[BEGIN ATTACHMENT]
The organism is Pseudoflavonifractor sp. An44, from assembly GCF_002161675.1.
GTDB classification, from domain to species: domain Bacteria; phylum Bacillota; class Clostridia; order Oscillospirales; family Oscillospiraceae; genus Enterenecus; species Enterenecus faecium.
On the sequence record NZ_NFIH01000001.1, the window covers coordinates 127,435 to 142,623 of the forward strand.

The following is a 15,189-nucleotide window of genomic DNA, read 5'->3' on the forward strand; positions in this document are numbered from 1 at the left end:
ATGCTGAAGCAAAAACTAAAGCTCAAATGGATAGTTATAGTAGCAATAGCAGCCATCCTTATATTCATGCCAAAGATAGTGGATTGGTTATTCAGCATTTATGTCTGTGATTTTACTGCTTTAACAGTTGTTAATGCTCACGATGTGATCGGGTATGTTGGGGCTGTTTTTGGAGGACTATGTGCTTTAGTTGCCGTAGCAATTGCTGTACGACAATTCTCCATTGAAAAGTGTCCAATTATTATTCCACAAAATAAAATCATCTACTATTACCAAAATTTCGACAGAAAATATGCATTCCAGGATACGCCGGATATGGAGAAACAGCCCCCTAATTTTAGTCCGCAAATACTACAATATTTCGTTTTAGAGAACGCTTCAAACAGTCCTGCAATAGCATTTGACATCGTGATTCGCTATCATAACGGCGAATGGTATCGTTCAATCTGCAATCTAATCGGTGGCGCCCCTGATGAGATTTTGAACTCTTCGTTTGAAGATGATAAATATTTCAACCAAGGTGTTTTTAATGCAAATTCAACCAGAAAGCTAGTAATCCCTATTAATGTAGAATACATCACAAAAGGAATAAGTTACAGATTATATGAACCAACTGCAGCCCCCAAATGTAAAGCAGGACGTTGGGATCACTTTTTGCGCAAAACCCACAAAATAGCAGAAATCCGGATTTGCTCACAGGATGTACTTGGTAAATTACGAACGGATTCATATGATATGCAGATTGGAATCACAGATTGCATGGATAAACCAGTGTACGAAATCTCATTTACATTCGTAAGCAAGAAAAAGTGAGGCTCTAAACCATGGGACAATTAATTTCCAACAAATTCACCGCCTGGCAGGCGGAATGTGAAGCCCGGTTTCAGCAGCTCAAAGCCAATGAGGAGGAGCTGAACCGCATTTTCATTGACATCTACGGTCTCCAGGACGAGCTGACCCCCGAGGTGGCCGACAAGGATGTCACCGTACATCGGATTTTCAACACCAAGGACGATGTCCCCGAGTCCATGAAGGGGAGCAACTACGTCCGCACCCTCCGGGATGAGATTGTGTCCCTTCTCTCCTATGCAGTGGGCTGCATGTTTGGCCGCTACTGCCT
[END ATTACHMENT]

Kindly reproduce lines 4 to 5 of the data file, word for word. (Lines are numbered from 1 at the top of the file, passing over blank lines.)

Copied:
The following is a 15,189-nucleotide window of genomic DNA, read 5'->3' on the forward strand; positions in this document are numbered from 1 at the left end:
ATGCTGAAGCAAAAACTAAAGCTCAAATGGATAGTTATAGTAGCAATAGCAGCCATCCTTATATTCATGCCAAAGATAGTGGATTGGTTATTCAGCATTTATGTCTGTGATTTTACTGCTTTAACAGTTGTTAATGCTCACGATGTGATCGGGTATGTTGGGGCTGTTTTTGGAGGACTATGTGCTTTAGTTGCCGTAGCAATTGCTGTACGACAATTCTCCATTGAAAAGTGTCCAATTATTATTCCACAAAATAAAATCATCTACTATTACCAAAATTTCGACAGAAAATATGCATTCCAGGATACGCCGGATATGGAGAAACAGCCCCCTAATTTTAGTCCGCAAATACTACAATATTTCGTTTTAGAGAACGCTTCAAACAGTCCTGCAATAGCATTTGACATCGTGATTCGCTATCATAACGGCGAATGGTATCGTTCAATCTGCAATCTAATCGGTGGCGCCCCTGATGAGATTTTGAACTCTTCGTTTGAAGATGATAAATATTTCAACCAAGGTGTTTTTAATGCAAATTCAACCAGAAAGCTAGTAATCCCTATTAATGTAGAATACATCACAAAAGGAATAAGTTACAGATTATATGAACCAACTGCAGCCCCCAAATGTAAAGCAGGACGTTGGGATCACTTTTTGCGCAAAACCCACAAAATAGCAGAAATCCGGATTTGCTCACAGGATGTACTTGGTAAATTACGAACGGATTCATATGATATGCAGATTGGAATCACAGATTGCATGGATAAACCAGTGTACGAAATCTCATTTACATTCGTAAGCAAGAAAAAGTGAGGCTCTAAACCATGGGACAATTAATTTCCAACAAATTCACCGCCTGGCAGGCGGAATGTGAAGCCCGGTTTCAGCAGCTCAAAGCCAATGAGGAGGAGCTGAACCGCATTTTCATTGACATCTACGGTCTCCAGGACGAGCTGACCCCCGAGGTGGCCGACAAGGATGTCACCGTACATCGGATTTTCAACACCAAGGACGATGTCCCCGAGTCCATGAAGGGGAGCAACTACGTCCGCACCCTCCGGGATGAGATTGTGTCCCTTCTCTCCTATGCAGTGGGCTGCATGTTTGGCCGCTACTGCCT